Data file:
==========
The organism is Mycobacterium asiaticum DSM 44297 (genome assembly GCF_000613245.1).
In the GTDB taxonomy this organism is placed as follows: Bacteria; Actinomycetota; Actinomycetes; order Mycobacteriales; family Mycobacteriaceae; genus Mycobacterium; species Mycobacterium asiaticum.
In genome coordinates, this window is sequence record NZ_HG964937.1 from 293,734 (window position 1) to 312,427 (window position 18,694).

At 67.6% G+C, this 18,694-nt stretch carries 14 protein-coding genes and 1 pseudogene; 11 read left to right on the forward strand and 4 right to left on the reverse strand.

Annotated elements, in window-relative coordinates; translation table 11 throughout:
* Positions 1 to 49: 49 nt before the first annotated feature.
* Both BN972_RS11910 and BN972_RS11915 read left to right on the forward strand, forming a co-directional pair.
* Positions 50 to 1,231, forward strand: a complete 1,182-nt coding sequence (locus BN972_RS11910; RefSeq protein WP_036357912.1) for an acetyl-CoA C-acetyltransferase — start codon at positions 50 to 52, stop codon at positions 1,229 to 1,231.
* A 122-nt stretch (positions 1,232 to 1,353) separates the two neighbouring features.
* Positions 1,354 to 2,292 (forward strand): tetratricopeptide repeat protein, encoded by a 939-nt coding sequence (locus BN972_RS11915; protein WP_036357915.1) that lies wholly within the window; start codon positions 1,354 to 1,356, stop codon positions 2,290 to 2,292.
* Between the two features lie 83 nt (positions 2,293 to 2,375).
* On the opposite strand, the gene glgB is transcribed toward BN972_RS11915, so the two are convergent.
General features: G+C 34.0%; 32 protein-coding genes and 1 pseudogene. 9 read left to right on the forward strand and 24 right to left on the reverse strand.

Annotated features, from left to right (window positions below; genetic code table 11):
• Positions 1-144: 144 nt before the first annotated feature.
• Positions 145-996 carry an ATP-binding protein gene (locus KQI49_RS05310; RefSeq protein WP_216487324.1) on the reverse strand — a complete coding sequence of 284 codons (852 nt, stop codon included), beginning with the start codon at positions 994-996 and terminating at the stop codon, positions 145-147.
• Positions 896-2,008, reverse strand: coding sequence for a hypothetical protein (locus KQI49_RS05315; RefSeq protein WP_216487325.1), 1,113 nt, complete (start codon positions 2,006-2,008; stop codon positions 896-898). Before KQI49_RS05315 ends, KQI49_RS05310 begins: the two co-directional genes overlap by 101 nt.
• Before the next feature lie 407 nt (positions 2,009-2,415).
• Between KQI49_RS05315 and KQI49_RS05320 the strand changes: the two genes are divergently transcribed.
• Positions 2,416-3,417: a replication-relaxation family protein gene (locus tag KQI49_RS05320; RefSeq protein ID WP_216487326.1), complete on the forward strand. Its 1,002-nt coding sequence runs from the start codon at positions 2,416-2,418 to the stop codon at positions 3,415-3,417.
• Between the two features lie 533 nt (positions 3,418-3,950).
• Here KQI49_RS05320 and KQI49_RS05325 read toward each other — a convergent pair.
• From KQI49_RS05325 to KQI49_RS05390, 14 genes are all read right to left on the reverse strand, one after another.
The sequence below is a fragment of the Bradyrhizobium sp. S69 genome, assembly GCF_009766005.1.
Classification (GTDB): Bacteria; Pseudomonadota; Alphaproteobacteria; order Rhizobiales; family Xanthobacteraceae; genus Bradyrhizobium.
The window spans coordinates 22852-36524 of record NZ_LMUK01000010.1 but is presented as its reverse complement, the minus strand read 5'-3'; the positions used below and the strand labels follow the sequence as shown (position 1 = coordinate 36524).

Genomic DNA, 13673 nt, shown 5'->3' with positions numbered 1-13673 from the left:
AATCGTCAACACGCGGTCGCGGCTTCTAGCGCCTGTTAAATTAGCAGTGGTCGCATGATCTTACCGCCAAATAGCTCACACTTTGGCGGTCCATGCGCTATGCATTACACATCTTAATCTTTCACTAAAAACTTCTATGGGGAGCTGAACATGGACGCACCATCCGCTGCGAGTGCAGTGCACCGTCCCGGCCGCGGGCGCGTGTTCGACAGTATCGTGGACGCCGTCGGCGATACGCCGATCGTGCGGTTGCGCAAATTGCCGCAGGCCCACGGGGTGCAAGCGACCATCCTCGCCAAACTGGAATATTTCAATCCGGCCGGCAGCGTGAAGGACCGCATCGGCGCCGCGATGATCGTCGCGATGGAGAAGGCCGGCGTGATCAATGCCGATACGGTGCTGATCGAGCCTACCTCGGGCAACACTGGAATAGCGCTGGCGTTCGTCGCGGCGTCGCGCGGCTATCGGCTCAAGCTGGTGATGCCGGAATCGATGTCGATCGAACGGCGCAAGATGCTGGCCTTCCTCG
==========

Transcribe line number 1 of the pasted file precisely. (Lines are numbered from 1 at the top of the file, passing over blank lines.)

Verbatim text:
The organism is Mycobacterium asiaticum DSM 44297 (genome assembly GCF_000613245.1).